Ah, the psychological thriller. I've found no author who does it as well as Ruth Rendell. And I know, the title's strange. But there's a reason for it, not just a cutesy ploy.
This one's about a con man/womanizer who travels around London, changing his name as he changes his victims, always choosing names with the initials J.L. A handsome man with a weird sort of charm – spooky at times to the reader – he's able to fool these women into taking him in, supporting him, even providing him with pocket money. He's a professional kept man whose able to convince women of his undying love, proposing to most of them while robbing all of them blind.
He manages to keep ahead of the women, even the one he actually married and with whom he fathered two children, by moving around to different parts of London. It's only when his legal wife decides to remarry, to gain a higher station in life, that things start to unravel for poor J.L. And, when the next to last woman he's taken advantage of… Oops, no. Can't tell you that!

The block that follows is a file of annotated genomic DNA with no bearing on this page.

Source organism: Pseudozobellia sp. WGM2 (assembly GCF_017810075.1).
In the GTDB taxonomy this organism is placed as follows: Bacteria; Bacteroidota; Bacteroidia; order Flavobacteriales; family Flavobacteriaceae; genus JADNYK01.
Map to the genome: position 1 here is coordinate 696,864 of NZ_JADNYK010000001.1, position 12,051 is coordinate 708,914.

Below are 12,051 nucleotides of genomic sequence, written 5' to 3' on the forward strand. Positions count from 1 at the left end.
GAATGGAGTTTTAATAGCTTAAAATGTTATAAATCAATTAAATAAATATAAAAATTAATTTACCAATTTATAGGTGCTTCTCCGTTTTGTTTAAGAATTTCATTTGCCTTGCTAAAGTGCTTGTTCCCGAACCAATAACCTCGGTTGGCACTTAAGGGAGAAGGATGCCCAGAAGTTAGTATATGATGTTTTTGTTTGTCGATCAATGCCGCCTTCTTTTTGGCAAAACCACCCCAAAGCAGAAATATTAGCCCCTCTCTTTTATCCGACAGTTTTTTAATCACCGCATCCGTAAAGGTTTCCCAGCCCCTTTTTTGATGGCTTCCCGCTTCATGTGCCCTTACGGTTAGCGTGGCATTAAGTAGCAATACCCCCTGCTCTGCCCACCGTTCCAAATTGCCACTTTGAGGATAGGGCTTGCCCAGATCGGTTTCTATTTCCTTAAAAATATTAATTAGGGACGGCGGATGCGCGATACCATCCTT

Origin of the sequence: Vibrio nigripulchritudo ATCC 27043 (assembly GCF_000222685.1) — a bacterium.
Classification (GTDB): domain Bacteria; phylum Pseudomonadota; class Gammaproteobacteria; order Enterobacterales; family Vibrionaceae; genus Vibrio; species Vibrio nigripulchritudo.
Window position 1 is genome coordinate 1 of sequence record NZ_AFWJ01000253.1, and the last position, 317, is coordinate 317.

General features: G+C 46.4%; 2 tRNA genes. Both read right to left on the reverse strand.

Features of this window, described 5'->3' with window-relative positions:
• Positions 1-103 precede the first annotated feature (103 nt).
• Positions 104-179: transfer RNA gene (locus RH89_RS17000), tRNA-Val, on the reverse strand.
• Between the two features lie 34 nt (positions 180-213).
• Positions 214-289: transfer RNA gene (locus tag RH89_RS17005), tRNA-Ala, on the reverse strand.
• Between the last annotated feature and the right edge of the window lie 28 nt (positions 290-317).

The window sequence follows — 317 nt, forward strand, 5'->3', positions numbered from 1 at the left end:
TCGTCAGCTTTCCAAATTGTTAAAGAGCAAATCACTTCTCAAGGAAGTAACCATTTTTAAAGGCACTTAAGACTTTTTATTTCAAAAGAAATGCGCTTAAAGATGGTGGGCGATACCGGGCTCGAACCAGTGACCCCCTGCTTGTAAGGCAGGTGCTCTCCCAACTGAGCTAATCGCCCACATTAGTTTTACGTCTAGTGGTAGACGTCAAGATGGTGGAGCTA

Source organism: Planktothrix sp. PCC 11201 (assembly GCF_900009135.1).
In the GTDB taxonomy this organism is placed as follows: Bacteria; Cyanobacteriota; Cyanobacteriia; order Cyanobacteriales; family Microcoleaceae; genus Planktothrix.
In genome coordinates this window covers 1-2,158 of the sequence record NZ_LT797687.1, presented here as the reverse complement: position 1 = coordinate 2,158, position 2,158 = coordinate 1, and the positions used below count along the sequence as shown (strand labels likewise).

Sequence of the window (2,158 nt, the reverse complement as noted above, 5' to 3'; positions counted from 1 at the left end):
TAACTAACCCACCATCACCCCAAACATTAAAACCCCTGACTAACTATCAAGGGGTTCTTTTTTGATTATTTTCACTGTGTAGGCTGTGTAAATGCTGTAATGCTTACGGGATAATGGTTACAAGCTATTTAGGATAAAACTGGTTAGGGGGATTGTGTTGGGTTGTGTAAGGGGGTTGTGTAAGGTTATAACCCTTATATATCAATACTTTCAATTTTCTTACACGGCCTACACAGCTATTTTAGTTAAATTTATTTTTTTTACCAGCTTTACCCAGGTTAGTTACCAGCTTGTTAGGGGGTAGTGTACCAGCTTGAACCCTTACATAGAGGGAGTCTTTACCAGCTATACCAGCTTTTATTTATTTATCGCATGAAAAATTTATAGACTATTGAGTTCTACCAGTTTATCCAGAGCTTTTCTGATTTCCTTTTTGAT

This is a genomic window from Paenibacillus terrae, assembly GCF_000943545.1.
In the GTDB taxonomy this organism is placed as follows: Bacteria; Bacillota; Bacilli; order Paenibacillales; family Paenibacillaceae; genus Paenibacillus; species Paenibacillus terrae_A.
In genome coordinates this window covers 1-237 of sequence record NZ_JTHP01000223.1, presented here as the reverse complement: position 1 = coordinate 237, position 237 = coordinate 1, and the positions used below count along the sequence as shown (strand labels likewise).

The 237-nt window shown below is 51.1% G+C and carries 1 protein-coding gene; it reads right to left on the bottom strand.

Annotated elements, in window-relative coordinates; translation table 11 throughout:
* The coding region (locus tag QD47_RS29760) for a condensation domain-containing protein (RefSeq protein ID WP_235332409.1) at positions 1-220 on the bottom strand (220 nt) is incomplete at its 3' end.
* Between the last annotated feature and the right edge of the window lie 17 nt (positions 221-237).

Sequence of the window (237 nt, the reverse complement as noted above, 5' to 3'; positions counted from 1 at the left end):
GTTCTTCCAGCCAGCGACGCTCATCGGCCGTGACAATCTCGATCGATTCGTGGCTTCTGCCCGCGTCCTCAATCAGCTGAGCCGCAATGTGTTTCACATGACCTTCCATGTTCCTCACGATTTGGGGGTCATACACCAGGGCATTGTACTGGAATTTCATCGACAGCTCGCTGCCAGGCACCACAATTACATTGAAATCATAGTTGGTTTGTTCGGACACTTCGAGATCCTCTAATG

No one gets into the heads of the mentally ill like Ruth Rendell. And as far as I'm concerned, no one else knows how to keep a story taut and compelling from beginning to end. No wasted words or characters, no unnecessary scenes, no piece of writing less than superb. She's the mistress of the literary psychological thriller.
- Paperback: 368 pages
- Publisher: Vintage (January 14, 2003)
- Language: English
- ISBN-10: 1400031184
* I read a free ebook copy, via my library system's collection.